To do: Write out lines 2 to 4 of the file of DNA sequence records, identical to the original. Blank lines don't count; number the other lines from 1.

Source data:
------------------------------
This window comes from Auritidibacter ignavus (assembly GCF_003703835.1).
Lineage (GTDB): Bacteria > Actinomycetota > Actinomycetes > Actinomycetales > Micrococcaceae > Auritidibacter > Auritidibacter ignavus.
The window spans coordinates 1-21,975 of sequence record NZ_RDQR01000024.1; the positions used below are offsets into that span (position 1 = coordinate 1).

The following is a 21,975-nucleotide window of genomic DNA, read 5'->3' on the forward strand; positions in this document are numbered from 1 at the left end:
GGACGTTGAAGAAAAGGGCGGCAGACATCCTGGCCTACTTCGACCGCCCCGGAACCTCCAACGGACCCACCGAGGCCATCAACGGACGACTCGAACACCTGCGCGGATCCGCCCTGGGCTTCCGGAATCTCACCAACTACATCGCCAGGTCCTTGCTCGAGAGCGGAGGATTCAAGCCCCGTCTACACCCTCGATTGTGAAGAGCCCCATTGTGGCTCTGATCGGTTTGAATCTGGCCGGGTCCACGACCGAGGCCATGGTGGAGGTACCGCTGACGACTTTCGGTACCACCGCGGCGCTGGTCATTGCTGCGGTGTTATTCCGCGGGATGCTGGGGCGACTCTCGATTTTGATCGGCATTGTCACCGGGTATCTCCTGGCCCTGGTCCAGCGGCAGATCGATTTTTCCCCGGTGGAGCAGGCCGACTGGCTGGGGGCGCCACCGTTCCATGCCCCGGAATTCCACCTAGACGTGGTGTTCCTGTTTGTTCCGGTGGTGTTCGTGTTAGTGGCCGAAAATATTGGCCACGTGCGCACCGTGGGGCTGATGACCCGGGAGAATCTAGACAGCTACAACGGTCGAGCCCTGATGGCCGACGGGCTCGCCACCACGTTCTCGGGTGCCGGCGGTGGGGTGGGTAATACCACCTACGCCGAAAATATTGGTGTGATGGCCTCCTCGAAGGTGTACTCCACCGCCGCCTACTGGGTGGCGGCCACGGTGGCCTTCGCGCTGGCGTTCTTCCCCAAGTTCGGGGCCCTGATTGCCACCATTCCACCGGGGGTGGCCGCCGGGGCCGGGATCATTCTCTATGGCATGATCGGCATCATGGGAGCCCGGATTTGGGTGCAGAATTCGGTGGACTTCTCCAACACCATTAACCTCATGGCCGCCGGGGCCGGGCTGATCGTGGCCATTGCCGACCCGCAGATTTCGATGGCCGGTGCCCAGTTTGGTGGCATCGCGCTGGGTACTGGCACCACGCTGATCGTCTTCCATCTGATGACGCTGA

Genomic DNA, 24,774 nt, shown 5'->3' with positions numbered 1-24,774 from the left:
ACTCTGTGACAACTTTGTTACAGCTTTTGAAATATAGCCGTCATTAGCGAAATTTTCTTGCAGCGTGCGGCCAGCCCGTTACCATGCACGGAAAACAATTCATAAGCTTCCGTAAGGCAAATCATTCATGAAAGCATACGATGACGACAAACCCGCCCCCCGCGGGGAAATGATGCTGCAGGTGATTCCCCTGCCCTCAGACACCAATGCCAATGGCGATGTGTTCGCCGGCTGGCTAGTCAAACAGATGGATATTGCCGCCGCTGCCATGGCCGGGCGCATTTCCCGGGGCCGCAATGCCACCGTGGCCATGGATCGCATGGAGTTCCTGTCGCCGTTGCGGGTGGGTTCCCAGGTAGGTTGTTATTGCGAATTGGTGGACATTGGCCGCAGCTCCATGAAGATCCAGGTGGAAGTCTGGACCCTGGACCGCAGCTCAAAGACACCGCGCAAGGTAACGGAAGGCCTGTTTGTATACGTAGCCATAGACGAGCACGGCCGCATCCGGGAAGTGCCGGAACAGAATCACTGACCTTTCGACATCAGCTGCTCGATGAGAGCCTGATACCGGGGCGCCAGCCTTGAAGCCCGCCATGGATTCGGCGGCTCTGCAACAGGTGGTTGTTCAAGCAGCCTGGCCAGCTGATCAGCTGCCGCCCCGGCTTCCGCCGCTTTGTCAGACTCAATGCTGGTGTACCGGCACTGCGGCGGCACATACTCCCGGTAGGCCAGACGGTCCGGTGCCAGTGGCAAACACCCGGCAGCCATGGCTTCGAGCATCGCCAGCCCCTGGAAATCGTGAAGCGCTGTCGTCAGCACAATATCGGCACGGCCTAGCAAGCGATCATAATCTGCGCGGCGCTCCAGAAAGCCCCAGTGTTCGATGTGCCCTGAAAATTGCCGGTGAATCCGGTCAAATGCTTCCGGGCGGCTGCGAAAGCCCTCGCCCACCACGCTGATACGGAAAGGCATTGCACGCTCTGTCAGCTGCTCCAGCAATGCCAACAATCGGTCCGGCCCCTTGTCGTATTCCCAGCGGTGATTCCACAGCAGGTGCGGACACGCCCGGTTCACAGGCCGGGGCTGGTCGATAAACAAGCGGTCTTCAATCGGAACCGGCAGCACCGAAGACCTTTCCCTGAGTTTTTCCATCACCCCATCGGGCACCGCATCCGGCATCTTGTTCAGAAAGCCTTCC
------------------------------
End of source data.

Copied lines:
Lineage (GTDB): Bacteria > Actinomycetota > Actinomycetes > Actinomycetales > Micrococcaceae > Auritidibacter > Auritidibacter ignavus.
The window spans coordinates 1-21,975 of sequence record NZ_RDQR01000024.1; the positions used below are offsets into that span (position 1 = coordinate 1).

The following is a 21,975-nucleotide window of genomic DNA, read 5'->3' on the forward strand; positions in this document are numbered from 1 at the left end: